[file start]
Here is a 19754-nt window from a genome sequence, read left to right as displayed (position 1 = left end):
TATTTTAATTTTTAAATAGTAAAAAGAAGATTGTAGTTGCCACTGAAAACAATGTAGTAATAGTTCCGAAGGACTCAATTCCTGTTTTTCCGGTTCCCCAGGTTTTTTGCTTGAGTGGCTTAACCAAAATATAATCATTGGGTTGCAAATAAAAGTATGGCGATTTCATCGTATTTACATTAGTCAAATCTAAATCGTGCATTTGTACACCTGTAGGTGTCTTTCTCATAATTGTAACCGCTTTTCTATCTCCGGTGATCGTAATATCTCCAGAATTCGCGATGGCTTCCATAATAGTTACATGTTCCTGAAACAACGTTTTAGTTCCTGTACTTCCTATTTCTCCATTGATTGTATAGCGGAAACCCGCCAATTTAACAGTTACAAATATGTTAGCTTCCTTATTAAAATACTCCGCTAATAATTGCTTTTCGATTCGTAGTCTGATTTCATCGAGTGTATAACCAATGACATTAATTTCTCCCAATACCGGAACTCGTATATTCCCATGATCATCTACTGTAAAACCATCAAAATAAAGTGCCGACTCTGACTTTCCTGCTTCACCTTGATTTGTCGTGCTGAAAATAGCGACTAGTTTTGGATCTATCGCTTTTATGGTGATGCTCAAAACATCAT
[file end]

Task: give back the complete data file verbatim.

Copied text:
Here is a 19754-nt window from a genome sequence, read left to right as displayed (position 1 = left end):
TATTTTAATTTTTAAATAGTAAAAAGAAGATTGTAGTTGCCACTGAAAACAATGTAGTAATAGTTCCGAAGGACTCAATTCCTGTTTTTCCGGTTCCCCAGGTTTTTTGCTTGAGTGGCTTAACCAAAATATAATCATTGGGTTGCAAATAAAAGTATGGCGATTTCATCGTATTTACATTAGTCAAATCTAAATCGTGCATTTGTACACCTGTAGGTGTCTTTCTCATAATTGTAACCGCTTTTCTATCTCCGGTGATCGTAATATCTCCAGAATTCGCGATGGCTTCCATAATAGTTACATGTTCCTGAAACAACGTTTTAGTTCCTGTACTTCCTATTTCTCCATTGATTGTATAGCGGAAACCCGCCAATTTAACAGTTACAAATATGTTAGCTTCCTTATTAAAATACTCCGCTAATAATTGCTTTTCGATTCGTAGTCTGATTTCATCGAGTGTATAACCAATGACATTAATTTCTCCCAATACCGGAACTCGTATATTCCCATGATCATCTACTGTAAAACCATCAAAATAAAGTGCCGACTCTGACTTTCCTGCTTCACCTTGATTTGTCGTGCTGAAAATAGCGACTAGTTTTGGATCTATCGCTTTTATGGTGATGCTCAAAACATCAT